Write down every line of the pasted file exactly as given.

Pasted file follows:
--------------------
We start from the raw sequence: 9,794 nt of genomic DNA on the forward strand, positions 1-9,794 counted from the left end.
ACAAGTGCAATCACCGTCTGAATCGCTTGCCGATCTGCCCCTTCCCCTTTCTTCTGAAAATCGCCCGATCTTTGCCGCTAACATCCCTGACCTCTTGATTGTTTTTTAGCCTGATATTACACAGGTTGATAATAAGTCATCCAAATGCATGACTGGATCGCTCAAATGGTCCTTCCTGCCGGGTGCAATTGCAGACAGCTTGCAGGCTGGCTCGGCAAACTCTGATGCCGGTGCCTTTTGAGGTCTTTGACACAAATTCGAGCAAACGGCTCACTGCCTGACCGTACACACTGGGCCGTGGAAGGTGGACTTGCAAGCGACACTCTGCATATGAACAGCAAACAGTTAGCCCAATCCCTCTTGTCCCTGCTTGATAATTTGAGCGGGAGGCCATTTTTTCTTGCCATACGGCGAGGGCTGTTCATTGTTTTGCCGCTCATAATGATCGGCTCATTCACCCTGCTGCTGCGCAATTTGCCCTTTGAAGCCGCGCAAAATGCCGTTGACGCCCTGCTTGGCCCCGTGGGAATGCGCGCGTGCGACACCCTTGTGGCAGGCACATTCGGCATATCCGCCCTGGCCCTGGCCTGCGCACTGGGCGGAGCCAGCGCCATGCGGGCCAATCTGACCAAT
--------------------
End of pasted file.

We start from the raw sequence: 9,794 nt of genomic DNA on the forward strand, positions 1-9,794 counted from the left end.
ACAAGTGCAATCACCGTCTGAATCGCTTGCCGATCTGCCCCTTCCCCTTTCTTCTGAAAATCGCCCGATCTTTGCCGCTAACATCCCTGACCTCTTGATTGTTTTTTAGCCTGATATTACACAGGTTGATAATAAGTCATCCAAATGCATGACTGGATCGCTCAAATGGTCCTTCCTGCCGGGTGCAATTGCAGACAGCTTGCAGGCTGGCTCGGCAAACTCTGATGCCGGTGCCTTTTGAGGTCTTTGACACAAATTCGAGCAAACGGCTCACTGCCTGACCGTACACACTGGGCCGTGGAAGGTGGACTTGCAAGCGACACTCTGCATATGAACAGCAAACAGTTAGCCCAATCCCTCTTGTCCCTGCTTGATAATTTGAGCGGGAGGCCATTTTTTCTTGCCATACGGCGAGGGCTGTTCATTGTTTTGCCGCTCATAATGATCGGCTCATTCACCCTGCTGCTGCGCAATTTGCCCTTTGAAGCCGCGCAAAATGCCGTTGACGCCCTGCTTGGCCCCGTGGGAATGCGCGCGTGCGACACCCTTGTGGCAGGCACATTCGGCATATCCGCCCTGGCCCTGGCCTGCGCACTGGGCGGAGCCAGCGCCATGCGGGCCAATCTGACCAAT